Matthew Kincaid [00:18:32]:
You know? You know? It's like, oh, that person's a radical. You know, you wanna be careful. Away from them. If you look at the synonyms to the word radical, radical just means complete. Radical means root in branch. And so when we talk about radical change in education, we just want the change to Thorough. We want the change to be complete. The reason why educators all over the country are burning out is because they are busting their tails, giving their all In a system that is not designed for all the children in that structure to succeed.

Matthew Kincaid [00:19:00]:
In a lot of ways, it's like a weed out structure whereas I will. You know, if the kid works hard enough, they'll make it. But the data even bears out that that's not necessarily true in all spaces. So, you know, the book is really about How can we make schools work? How can we not just accept mediocre? And, yeah, do we wanna close gaps in opportunity and gaps in achievement? Of course, we do. We wanna do that in a way that isn't about just making children of color think, act, behave, assimilate better into white spaces. We wanna do that in a way in which all children are educated in a education system that says you will have a say in the society that you both inherit, But more importantly in the society that you all helped to create. And so we don't have to keep doing things the same way generation after generation. But one of the reasons why we're working with the younger generation is because They have agency in terms of what type of society they wanna create, and we should give them the tools to create a society that's better than the one that we're existing in right now.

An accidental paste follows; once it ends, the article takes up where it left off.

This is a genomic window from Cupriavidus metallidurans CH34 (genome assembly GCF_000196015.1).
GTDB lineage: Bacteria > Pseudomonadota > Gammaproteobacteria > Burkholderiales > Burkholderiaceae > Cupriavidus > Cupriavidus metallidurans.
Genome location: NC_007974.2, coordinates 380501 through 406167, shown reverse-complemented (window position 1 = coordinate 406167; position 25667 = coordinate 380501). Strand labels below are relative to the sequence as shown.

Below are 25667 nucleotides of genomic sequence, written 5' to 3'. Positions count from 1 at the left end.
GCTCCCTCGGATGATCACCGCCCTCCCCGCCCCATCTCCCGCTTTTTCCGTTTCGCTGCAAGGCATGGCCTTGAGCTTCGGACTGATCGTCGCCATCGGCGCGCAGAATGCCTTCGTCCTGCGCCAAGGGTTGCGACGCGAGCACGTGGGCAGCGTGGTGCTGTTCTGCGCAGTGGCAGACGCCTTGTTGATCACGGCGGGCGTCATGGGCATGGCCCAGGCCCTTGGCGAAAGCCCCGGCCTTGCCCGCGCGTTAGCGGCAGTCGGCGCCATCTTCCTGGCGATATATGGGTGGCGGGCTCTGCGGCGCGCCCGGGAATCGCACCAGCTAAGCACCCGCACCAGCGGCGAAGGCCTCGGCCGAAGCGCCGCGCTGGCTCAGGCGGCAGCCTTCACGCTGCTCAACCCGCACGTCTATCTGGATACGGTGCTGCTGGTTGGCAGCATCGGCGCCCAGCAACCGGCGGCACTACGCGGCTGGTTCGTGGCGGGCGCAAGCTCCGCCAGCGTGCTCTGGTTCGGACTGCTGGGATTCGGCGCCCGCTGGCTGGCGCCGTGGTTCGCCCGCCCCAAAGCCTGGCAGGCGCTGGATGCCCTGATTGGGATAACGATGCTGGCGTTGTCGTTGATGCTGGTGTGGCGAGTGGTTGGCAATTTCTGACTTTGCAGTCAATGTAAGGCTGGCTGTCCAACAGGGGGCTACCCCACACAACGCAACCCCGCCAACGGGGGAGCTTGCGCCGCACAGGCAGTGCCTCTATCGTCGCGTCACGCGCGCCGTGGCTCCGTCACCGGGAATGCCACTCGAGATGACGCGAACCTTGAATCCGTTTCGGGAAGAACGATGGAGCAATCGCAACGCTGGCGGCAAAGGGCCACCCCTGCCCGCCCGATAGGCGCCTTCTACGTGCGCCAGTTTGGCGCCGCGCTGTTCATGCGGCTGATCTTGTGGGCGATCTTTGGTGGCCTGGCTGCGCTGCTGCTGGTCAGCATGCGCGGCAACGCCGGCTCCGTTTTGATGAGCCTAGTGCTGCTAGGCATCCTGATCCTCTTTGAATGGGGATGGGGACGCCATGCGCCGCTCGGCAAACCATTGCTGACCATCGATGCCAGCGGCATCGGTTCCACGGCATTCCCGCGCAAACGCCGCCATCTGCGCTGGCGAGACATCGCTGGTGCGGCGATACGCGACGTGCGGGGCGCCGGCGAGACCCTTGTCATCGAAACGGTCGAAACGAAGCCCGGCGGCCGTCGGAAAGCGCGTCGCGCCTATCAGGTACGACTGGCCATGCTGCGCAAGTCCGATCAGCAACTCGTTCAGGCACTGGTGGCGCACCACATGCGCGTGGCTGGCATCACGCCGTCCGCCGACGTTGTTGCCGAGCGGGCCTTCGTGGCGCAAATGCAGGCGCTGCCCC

Dr. Sheldon Eakins [00:19:54]:
Well, I tell you what, every time you call on this show, you're dropping bars.

Matthew Kincaid [00:19:58]: